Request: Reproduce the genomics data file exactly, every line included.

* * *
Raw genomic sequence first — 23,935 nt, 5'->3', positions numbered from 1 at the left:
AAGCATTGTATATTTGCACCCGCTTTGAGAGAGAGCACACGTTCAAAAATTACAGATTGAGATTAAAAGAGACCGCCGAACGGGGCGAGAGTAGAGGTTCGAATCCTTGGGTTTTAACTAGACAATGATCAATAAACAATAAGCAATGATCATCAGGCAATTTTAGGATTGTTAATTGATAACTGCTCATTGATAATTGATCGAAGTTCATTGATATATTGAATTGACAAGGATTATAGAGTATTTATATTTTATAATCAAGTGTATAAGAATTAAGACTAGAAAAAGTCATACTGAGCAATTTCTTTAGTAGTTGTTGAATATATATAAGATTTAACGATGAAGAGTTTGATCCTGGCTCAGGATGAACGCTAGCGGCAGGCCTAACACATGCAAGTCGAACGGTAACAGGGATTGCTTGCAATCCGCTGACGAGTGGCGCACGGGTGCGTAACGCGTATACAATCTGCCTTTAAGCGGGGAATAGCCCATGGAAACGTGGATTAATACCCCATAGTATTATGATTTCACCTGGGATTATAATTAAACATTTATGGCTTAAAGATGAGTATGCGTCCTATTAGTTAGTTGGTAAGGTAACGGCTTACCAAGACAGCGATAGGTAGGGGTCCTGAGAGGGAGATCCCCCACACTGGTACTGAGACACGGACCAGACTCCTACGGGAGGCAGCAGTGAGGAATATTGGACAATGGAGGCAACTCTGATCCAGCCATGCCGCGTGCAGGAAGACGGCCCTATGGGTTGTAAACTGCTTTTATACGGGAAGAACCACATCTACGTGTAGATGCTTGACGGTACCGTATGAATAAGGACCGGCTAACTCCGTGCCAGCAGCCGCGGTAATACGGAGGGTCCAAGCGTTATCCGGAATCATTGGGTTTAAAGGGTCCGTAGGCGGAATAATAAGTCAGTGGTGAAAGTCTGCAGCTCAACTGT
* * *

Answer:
Raw genomic sequence first — 23,935 nt, 5'->3', positions numbered from 1 at the left:
AAGCATTGTATATTTGCACCCGCTTTGAGAGAGAGCACACGTTCAAAAATTACAGATTGAGATTAAAAGAGACCGCCGAACGGGGCGAGAGTAGAGGTTCGAATCCTTGGGTTTTAACTAGACAATGATCAATAAACAATAAGCAATGATCATCAGGCAATTTTAGGATTGTTAATTGATAACTGCTCATTGATAATTGATCGAAGTTCATTGATATATTGAATTGACAAGGATTATAGAGTATTTATATTTTATAATCAAGTGTATAAGAATTAAGACTAGAAAAAGTCATACTGAGCAATTTCTTTAGTAGTTGTTGAATATATATAAGATTTAACGATGAAGAGTTTGATCCTGGCTCAGGATGAACGCTAGCGGCAGGCCTAACACATGCAAGTCGAACGGTAACAGGGATTGCTTGCAATCCGCTGACGAGTGGCGCACGGGTGCGTAACGCGTATACAATCTGCCTTTAAGCGGGGAATAGCCCATGGAAACGTGGATTAATACCCCATAGTATTATGATTTCACCTGGGATTATAATTAAACATTTATGGCTTAAAGATGAGTATGCGTCCTATTAGTTAGTTGGTAAGGTAACGGCTTACCAAGACAGCGATAGGTAGGGGTCCTGAGAGGGAGATCCCCCACACTGGTACTGAGACACGGACCAGACTCCTACGGGAGGCAGCAGTGAGGAATATTGGACAATGGAGGCAACTCTGATCCAGCCATGCCGCGTGCAGGAAGACGGCCCTATGGGTTGTAAACTGCTTTTATACGGGAAGAACCACATCTACGTGTAGATGCTTGACGGTACCGTATGAATAAGGACCGGCTAACTCCGTGCCAGCAGCCGCGGTAATACGGAGGGTCCAAGCGTTATCCGGAATCATTGGGTTTAAAGGGTCCGTAGGCGGAATAATAAGTCAGTGGTGAAAGTCTGCAGCTCAACTGT